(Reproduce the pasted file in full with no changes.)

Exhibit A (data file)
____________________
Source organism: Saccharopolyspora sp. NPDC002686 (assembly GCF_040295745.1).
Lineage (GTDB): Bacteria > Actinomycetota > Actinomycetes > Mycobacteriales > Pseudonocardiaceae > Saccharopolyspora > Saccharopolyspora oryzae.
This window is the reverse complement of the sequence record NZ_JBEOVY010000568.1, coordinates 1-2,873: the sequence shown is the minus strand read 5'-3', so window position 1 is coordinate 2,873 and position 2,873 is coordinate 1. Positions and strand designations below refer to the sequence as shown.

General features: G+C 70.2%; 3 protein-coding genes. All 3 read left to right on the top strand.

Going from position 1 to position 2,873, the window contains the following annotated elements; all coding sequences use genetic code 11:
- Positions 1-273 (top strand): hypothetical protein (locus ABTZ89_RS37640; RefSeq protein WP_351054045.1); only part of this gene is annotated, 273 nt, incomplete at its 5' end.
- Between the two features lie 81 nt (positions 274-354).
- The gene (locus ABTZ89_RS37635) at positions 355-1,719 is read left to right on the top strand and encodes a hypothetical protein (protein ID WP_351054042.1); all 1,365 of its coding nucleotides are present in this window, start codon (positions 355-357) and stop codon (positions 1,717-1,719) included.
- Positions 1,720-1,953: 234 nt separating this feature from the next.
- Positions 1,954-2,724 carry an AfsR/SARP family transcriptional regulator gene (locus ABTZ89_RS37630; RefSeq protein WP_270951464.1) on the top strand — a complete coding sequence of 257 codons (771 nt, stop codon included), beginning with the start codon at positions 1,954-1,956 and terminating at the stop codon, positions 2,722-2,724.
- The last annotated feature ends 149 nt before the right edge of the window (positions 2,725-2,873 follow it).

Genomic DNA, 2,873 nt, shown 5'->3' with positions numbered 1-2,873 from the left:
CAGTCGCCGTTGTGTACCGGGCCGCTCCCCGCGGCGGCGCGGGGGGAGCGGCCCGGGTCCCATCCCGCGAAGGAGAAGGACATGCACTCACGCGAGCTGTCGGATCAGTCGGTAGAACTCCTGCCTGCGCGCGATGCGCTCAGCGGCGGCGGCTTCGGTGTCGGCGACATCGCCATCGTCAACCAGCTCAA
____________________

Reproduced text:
Source organism: Saccharopolyspora sp. NPDC002686 (assembly GCF_040295745.1).
Lineage (GTDB): Bacteria > Actinomycetota > Actinomycetes > Mycobacteriales > Pseudonocardiaceae > Saccharopolyspora > Saccharopolyspora oryzae.
This window is the reverse complement of the sequence record NZ_JBEOVY010000568.1, coordinates 1-2,873: the sequence shown is the minus strand read 5'-3', so window position 1 is coordinate 2,873 and position 2,873 is coordinate 1. Positions and strand designations below refer to the sequence as shown.

General features: G+C 70.2%; 3 protein-coding genes. All 3 read left to right on the top strand.

Going from position 1 to position 2,873, the window contains the following annotated elements; all coding sequences use genetic code 11:
- Positions 1-273 (top strand): hypothetical protein (locus ABTZ89_RS37640; RefSeq protein WP_351054045.1); only part of this gene is annotated, 273 nt, incomplete at its 5' end.
- Between the two features lie 81 nt (positions 274-354).
- The gene (locus ABTZ89_RS37635) at positions 355-1,719 is read left to right on the top strand and encodes a hypothetical protein (protein ID WP_351054042.1); all 1,365 of its coding nucleotides are present in this window, start codon (positions 355-357) and stop codon (positions 1,717-1,719) included.
- Positions 1,720-1,953: 234 nt separating this feature from the next.
- Positions 1,954-2,724 carry an AfsR/SARP family transcriptional regulator gene (locus ABTZ89_RS37630; RefSeq protein WP_270951464.1) on the top strand — a complete coding sequence of 257 codons (771 nt, stop codon included), beginning with the start codon at positions 1,954-1,956 and terminating at the stop codon, positions 2,722-2,724.
- The last annotated feature ends 149 nt before the right edge of the window (positions 2,725-2,873 follow it).

Genomic DNA, 2,873 nt, shown 5'->3' with positions numbered 1-2,873 from the left:
CAGTCGCCGTTGTGTACCGGGCCGCTCCCCGCGGCGGCGCGGGGGGAGCGGCCCGGGTCCCATCCCGCGAAGGAGAAGGACATGCACTCACGCGAGCTGTCGGATCAGTCGGTAGAACTCCTGCCTGCGCGCGATGCGCTCAGCGGCGGCGGCTTCGGTGTCGGCGACATCGCCATCGTCAACCAGCTCAA